• Currently, a number of different types of devices are available for monitoring human subjects in a non-invasive manner. For example, heart function can be monitored in a patient through the use of electrodes which must be attached to the skin of the patient. Although non-invasive, such equipment is nevertheless uncomfortable for the patient, who is attached to a network of cables and wired sensors. In addition, such equipment is very expensive, limiting its use to hospitals and other medical settings in which both the cost and the discomfort of the patient can be justified. Furthermore, patients may become anxious when examined by medical personnel, thereby significantly altering the normal readings for these patients. [0002]
  • However, there are many different situations in which non-invasive monitoring of a human subject is desired. For example, such monitoring could be very useful as part of the overall health maintenance of the human subject, and could be used in order to detect a deterioration in the physiological condition of the subject before a concomitant deterioration in the health of the subject becomes noticeable. Examples of adverse physiological conditions which could be detected with regular non-invasive monitoring include but are not limited to excessive weight gain or less; arrhythmia and other heart conditions; incipient diabetes in the form of improper glucose metabolism; and loss of lung capacity or other problems with respiration. [0003]
  • Heart rate and blood pressure are important factors in determining the state of a person's health and the physical condition of a person's body in response to physical or emotional stress. Periodic monitoring of these physical parameters is particularly important for individuals having cardiac disease and/or lowered cardiac functioning, or high blood pressure. However, physically healthy individuals may also wish to periodically monitor their heart rate and blood pressure in stressful situations, for example when engaging in strenuous exercise. [0004]
  • In order to support regular monitoring of human subjects in their normal environment, such as in the home and at the office for example, the equipment must be non-invasive and easy to use. The equipment would then be able to monitor at least one physiological parameter of the user, without requiring the user to perform any complicated actions and/or to operate complex devices. Indeed, it would be highly preferred for the equipment to be incorporated as part of the regular daily living routine of the subject, since the requirement for any additional or special actions on the part of human subject is likely to result in decreased compliance. In addition, the equipment should be robust yet inexpensive. [0005]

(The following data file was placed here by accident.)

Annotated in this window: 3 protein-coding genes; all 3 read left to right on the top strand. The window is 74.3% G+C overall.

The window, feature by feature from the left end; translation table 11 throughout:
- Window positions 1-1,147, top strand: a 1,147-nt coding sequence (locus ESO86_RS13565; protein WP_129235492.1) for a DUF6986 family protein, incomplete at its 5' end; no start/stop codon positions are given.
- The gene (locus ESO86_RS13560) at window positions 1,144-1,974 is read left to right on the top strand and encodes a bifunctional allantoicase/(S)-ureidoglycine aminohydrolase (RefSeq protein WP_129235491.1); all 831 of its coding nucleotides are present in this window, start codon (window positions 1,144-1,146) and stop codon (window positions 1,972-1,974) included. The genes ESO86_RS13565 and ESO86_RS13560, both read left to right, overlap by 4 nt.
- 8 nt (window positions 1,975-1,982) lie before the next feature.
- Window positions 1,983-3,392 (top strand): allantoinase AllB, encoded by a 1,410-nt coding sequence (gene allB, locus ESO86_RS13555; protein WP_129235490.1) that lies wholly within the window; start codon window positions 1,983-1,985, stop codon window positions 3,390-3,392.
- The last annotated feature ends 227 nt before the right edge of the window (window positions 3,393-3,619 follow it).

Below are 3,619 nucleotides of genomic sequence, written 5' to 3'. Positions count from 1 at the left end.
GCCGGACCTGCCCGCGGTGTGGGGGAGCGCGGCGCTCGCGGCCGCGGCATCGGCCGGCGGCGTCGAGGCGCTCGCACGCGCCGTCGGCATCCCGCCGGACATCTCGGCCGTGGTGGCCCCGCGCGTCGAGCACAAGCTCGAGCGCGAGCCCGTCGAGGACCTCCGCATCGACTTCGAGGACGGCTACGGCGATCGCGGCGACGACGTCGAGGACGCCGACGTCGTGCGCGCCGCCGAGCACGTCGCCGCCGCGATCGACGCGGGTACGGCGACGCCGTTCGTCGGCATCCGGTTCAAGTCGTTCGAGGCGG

• One example of such a device incorporates a wristband to attach a physiological sensor to the wrist of the subject. Currently, a number of different types of such wristband devices are available, most of which are intended to be used as stand-alone devices to provide information about the subject's own physical condition, mainly for heart rate and blood pressure. Most of these devices obtain such measurements by using an inflating cuff, which is bulky and awkward for the subject. [0006]
  • Wrist-mounted heart rate monitors are known to the art and have been disclosed, for example, in the patent to Orr et al, U.S. Pat. No. 3,807,388, wherein the duration of a heart beat is measured by counting electrical pulses recurring at a known frequency. The duration of the heartbeat is then related to a particular average heart beat rate. However, the disclosed measurement system does not directly measure the heart rate and, therefore, is subject to inaccuracies of measurement due to the instability of heart beat duration over brief intervals of time. [0007]
  • A blood pressure measuring device is disclosed in the patent to Petzke et al, U.S. Pat. No. 3,926,179, in which a probe is applied adjacent to the radial artery of a wrist. A pressure-sensitive transducer on the probe generates electrical signals corresponding to the blood pressure pulses of the radial artery. The electrical pulses are applied to analog circuitry that generates a systolic signal corresponding to the integrated voltage at the peak of the electrical pulse signal and a diastolic signal corresponding to the voltage at the low point of the pulse signal. The analog device of Petzke et al requires a substantial amount of power to operate and, therefore, is not suitable for use in a small, compact stand-alone device for being worn on the wrist. [0008]
  • A blood pressure and a heart rate measuring wrist watch is also disclosed in the patent to Broadwater, U.S. Pat. No. 4,331,154, in which a digital watch is employed to measure systolic and diastolic blood pressure as well as heart rate. The band of the watch supports a piezoelectric transducer that is held in contact with the wrist adjacent to the radial artery when a switch on the band is activated. The absolute values required for this method to evaluate blood pressure cause the device to be subject to inaccurate readings, since the tissues of the hand and wrist may be expected to expand and contract according to such factors as the time of day, and the condition of the external environment such as the atmospheric pressure. Such expansion or contraction may cause different degrees of tension on the wrist-mounted device, which is therefore not suitable for use without daily calibrations. [0009]